MANILA, Philippines (The Adobo Chronicles, Manila Bureau) – Senator Pia Cayetano on Monday said the government broadcast stations should consider airing children’s programs in English to help them develop proficiency in the language at their young age, saying that the new normal due to COVID-19 will demand this skill from many Filipinos.
“Can we start showing a lot of cartoons and family-friendly materials on our government stations. Bakit ba kailangan i-dub? A language is learned earliest at their youngest. The earlier you are exposed to a language, the earlier you can pick it up,” Cayetano said during a Senate hearing focused on futures thinking.
But Cayetano also took a swipe at TV broadcadt stations that show Korean telenovelas, dubbed in Tagalog. “Keep them in Korean and let Filipinos learn a third language,” she said.
Korean dramas started broadcasting in the the Philippines since 2003, beginning with GMA Netowork’s “Bright Girl.” All Korean dramas go through the process of localization: re-dubbing, pre-editing, post-editing and finalization before going on-air.
Cayetano wants to change that.
So gird your loins, K-fans and enthusiasts. Your kids will learn English from cartoons while you learn Korean from your favorite telenovelas!
Wouldn’t that be lovely?
MANILA, Philippines (The Adobo Chronicles, Manila Bureau) – This article has nothing to do with WHO — the World Health Organization, but rather with the question “Who?”
Yes, we’re asking a question: whether Filipino gossip mongers (called tsismosos and tsismosas in the local language) are more prone to Covid-19.
Well, according to some analysis of how Japan dealt with the coronavirus, it is said that Japanese speakers emit fewer virus-laden droplets when talking, compared to other languages.
It is a well-known fact that Filipino gossip mongers like to whisper into your face, or amplify their gossip and laughter like a loud speaker — both of which could emit large volumes of droplets that may contain the dreaded coronavirus. Even face masks are rendered ineffective in blocking the contamination.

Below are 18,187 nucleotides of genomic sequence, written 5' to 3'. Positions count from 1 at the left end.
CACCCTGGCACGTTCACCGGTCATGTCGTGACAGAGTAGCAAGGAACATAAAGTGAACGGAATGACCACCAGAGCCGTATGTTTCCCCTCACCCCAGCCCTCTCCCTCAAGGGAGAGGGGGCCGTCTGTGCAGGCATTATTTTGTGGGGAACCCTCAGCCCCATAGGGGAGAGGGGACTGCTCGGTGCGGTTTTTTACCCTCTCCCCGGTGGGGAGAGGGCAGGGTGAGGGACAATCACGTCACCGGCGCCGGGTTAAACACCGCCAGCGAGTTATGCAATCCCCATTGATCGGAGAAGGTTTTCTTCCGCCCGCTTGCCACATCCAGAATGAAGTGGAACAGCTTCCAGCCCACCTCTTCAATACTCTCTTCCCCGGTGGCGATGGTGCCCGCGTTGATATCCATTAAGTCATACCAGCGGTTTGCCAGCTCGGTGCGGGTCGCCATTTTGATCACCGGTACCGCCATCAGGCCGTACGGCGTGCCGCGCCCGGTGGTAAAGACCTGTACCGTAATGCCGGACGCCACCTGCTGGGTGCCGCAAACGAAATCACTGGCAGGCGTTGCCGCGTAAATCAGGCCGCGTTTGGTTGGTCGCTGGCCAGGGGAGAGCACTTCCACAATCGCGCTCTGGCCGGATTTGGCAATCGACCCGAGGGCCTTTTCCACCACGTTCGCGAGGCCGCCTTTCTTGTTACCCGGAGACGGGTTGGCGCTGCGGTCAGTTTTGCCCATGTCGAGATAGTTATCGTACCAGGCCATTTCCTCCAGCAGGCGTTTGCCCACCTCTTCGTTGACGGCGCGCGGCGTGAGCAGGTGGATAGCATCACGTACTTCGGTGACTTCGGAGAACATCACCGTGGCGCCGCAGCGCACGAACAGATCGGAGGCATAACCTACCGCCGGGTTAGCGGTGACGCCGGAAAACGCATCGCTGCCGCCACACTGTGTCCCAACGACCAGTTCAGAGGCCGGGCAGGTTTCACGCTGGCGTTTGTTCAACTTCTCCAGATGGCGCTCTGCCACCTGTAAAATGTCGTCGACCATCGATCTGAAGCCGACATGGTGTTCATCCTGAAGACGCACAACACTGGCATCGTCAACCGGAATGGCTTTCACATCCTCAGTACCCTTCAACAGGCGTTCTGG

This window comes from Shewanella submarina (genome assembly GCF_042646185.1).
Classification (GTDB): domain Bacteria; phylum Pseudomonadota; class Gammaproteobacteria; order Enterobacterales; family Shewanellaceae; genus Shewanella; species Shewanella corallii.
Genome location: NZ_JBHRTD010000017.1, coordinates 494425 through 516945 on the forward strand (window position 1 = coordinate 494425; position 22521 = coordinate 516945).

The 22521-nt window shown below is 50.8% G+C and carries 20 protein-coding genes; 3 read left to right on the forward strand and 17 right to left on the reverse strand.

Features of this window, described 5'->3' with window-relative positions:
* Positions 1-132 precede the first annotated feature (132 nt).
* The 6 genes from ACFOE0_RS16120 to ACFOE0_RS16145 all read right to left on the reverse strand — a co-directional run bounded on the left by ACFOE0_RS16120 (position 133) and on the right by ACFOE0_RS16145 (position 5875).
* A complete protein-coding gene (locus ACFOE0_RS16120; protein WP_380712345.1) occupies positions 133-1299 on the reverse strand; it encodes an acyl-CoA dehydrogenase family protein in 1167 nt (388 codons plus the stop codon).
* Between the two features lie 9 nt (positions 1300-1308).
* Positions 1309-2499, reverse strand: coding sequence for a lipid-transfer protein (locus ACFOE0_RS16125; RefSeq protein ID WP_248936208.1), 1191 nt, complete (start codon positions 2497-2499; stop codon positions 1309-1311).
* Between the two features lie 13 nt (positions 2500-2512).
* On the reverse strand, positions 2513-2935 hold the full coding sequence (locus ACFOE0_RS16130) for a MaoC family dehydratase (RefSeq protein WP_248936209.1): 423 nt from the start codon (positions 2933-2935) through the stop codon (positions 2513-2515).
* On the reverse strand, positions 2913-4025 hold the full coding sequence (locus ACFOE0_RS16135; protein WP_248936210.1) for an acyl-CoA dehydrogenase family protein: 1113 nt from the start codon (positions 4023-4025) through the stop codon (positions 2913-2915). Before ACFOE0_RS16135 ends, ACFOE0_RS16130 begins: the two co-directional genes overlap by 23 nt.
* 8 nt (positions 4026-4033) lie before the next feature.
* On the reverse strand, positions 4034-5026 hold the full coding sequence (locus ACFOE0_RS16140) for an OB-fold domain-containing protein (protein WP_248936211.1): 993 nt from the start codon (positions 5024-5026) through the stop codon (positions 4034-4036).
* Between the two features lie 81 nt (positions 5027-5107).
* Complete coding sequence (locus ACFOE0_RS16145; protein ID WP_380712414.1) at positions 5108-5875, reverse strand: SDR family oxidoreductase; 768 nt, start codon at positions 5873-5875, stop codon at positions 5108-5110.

Taking his cue from the Japanese experience, Department of Health Secretary Francisco Duque advised Filipinos and Filipinas to refrain from gossiping during this period of community quarantine when most home-bound people are more likely to talk about their next-door neighbors.
Avoid coronavirus infection. Refrain from gossip. You’ll contribute greatly to stopping the virus’ second wave!
SAN FRANCISCO, California (The Adobo Chronicles, San Francisco Bureau) – An international conference on generations that has just concluded in San Francisco has come up with a revised generational spectrum, adding the new “Coronial Generation.”
The conference unanimously approved the recommendation to add the said generation after considering latest developments marked by the worldwide spread of COVID-19 or coronavirus. The recommendation states that people born starting in the year 2020 will be classified as members of the Coronial Generation.
The revised generational spectrum:
- Coronial Generation: Born 2020-TBD
- Gen Z, iGen, or Centennials: Born 1996 – 2019
- Millennials or Gen Y: Born 1977 – 1995.
- Generation X: Born 1965 – 1976.
- Baby Boomers: Born 1946 – 1964.
- Traditionalists or Silent Generation: Born 1945 and before.